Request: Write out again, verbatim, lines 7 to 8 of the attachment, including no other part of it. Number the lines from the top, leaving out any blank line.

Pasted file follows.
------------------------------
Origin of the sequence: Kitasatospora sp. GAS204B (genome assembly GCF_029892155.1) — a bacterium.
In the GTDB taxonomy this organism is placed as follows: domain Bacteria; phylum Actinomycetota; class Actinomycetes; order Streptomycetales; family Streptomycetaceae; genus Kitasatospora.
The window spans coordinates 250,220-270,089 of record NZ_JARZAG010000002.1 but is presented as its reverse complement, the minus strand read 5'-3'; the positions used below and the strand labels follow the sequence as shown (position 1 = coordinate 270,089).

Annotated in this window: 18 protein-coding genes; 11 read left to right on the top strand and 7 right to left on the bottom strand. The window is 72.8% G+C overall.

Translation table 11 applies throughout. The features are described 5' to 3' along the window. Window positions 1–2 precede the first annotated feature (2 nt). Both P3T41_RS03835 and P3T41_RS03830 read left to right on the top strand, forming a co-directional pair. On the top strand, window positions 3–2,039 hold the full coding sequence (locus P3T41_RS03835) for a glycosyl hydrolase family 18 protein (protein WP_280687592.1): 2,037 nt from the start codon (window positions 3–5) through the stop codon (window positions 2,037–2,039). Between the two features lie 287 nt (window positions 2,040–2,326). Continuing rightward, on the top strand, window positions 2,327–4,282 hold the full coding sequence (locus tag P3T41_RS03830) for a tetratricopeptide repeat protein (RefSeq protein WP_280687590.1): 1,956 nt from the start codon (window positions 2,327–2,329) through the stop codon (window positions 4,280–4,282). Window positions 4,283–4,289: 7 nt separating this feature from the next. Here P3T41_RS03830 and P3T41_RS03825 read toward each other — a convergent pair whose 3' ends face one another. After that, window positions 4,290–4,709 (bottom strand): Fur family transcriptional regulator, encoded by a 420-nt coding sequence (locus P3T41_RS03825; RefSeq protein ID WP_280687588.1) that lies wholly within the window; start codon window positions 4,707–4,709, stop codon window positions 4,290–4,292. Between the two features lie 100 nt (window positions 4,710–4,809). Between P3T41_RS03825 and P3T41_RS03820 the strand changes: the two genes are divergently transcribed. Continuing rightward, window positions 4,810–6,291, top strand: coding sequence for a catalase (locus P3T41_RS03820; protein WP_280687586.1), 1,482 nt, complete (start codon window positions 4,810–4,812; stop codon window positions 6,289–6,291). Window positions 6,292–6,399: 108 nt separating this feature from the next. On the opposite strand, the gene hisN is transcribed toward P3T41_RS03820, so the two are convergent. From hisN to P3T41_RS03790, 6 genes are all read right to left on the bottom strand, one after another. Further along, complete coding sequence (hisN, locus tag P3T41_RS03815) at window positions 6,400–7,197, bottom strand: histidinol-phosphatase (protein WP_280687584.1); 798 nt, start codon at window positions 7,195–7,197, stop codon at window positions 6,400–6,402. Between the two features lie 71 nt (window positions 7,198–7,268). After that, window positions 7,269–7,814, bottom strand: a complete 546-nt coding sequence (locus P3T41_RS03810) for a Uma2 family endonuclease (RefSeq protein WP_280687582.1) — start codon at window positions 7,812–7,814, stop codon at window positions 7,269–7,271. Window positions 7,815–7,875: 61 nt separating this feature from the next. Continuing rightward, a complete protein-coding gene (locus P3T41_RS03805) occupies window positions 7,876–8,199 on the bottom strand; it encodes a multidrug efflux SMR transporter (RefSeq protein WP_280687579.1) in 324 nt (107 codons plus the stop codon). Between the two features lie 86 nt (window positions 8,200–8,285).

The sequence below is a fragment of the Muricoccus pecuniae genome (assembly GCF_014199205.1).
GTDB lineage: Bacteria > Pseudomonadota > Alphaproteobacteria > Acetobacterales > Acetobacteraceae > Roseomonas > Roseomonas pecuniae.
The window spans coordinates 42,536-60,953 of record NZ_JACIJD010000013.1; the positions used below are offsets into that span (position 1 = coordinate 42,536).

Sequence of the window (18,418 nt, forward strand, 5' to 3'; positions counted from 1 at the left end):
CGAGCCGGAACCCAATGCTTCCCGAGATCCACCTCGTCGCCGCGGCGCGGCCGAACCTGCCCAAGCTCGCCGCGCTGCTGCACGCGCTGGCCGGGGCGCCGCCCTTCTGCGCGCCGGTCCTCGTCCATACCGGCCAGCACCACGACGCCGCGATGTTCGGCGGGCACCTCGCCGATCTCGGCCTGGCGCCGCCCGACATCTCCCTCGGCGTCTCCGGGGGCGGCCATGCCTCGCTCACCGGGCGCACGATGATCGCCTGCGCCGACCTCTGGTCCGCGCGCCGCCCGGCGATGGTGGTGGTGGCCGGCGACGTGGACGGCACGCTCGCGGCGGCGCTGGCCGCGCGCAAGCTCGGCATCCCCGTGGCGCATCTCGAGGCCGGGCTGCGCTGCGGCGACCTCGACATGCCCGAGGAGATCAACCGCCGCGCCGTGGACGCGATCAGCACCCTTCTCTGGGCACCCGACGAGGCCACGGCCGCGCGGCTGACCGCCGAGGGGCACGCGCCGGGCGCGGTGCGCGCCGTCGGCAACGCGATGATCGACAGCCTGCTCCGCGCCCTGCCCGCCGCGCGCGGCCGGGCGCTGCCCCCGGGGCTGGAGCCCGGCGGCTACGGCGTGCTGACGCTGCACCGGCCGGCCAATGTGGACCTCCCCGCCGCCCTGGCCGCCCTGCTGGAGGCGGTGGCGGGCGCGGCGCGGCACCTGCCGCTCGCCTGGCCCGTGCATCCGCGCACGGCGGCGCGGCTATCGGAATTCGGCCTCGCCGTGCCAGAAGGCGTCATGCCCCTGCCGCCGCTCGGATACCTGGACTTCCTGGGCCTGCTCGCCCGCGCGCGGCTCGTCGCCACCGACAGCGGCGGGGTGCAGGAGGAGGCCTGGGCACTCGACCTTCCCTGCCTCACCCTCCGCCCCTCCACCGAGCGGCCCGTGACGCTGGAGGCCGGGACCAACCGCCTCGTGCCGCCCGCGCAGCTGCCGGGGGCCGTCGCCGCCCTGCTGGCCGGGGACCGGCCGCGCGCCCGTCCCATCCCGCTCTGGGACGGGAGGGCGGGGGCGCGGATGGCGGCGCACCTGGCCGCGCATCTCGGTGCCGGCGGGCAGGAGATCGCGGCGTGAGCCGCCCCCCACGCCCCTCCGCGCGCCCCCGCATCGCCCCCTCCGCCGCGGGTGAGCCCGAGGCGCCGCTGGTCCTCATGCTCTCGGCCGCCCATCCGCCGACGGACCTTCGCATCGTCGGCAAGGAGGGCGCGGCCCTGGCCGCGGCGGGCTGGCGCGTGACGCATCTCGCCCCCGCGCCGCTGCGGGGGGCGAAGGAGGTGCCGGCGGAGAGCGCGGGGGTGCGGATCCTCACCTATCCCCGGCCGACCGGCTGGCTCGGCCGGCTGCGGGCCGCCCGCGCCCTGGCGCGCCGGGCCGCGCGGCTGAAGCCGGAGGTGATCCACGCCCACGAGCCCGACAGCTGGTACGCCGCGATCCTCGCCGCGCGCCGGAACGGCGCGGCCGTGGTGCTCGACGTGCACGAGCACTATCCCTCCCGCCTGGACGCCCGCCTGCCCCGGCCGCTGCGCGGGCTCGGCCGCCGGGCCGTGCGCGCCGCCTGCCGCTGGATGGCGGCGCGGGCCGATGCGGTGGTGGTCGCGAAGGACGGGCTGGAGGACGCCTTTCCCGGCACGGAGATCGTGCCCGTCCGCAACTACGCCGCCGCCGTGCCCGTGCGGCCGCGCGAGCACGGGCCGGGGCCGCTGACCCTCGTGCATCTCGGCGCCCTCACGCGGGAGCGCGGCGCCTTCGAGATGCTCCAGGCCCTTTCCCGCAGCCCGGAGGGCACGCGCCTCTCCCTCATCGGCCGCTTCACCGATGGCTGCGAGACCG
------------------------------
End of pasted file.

GTDB lineage: Bacteria > Pseudomonadota > Alphaproteobacteria > Acetobacterales > Acetobacteraceae > Roseomonas > Roseomonas pecuniae.
The window spans coordinates 42,536-60,953 of record NZ_JACIJD010000013.1; the positions used below are offsets into that span (position 1 = coordinate 42,536).